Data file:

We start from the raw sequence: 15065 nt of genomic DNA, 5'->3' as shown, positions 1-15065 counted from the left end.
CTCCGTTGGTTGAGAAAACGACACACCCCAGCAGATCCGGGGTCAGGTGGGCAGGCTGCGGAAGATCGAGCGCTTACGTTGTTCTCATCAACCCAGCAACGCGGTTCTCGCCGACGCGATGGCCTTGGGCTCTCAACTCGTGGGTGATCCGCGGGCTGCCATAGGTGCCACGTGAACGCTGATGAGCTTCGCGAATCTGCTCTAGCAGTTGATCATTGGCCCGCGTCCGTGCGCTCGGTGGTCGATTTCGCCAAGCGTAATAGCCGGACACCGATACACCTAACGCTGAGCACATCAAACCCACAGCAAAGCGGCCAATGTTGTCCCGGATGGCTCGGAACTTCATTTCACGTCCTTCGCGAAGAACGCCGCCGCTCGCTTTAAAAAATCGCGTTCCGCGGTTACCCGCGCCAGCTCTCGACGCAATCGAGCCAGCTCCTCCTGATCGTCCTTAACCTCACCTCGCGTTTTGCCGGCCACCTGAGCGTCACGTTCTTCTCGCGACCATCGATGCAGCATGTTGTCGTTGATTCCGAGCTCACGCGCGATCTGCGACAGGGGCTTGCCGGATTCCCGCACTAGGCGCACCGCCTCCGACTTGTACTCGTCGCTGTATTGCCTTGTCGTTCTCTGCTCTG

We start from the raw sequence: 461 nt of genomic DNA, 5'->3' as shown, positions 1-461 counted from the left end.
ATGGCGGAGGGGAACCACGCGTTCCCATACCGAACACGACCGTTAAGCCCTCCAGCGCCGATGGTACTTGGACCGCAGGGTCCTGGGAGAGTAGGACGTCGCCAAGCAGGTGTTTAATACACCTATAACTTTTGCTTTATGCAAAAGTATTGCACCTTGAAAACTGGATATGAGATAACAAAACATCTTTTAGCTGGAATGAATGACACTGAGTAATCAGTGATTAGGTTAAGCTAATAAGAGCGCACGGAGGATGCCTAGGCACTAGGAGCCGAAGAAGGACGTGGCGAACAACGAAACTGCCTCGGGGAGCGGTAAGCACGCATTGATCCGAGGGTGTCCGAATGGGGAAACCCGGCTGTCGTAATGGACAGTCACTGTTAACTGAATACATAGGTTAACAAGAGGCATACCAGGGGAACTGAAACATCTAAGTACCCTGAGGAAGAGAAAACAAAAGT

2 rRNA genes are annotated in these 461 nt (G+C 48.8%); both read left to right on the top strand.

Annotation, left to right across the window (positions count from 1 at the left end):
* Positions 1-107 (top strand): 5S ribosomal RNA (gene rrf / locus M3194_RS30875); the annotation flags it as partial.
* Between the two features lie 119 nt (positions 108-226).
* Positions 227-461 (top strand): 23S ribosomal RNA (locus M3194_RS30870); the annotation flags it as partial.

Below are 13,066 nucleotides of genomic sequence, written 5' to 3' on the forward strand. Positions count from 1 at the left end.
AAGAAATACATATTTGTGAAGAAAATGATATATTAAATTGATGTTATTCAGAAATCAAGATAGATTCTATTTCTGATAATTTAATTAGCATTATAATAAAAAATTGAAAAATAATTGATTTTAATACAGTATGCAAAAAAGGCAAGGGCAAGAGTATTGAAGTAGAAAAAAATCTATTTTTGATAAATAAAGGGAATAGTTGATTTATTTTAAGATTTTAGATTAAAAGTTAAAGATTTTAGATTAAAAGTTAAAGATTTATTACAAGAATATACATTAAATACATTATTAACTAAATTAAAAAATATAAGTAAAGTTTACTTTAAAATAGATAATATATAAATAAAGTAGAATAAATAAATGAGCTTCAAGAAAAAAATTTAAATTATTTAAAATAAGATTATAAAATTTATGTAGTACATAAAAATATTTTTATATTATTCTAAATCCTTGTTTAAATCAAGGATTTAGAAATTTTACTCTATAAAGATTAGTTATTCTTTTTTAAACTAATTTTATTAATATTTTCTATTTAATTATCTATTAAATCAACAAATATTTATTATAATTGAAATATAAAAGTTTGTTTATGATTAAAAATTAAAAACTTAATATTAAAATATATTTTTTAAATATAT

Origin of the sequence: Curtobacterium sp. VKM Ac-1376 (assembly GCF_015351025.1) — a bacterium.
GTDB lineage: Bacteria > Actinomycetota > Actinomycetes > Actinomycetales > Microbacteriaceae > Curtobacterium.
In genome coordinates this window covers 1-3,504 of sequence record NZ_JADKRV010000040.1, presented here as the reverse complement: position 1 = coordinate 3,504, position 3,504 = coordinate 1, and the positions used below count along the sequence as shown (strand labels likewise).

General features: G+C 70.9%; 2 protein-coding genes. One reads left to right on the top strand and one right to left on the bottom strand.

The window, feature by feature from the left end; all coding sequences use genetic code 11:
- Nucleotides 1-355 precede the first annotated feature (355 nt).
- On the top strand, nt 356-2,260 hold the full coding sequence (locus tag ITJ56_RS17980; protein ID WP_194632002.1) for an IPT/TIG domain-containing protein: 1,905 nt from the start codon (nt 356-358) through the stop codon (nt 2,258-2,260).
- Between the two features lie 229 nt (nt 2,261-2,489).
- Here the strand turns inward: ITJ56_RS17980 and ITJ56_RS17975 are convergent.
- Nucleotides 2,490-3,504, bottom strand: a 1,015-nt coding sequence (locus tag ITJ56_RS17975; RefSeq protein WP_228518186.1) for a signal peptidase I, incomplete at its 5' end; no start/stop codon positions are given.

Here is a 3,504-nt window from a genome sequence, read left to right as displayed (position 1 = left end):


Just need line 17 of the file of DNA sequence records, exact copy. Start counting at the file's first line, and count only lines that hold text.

- Nucleotides 1-355 precede the first annotated feature (355 nt).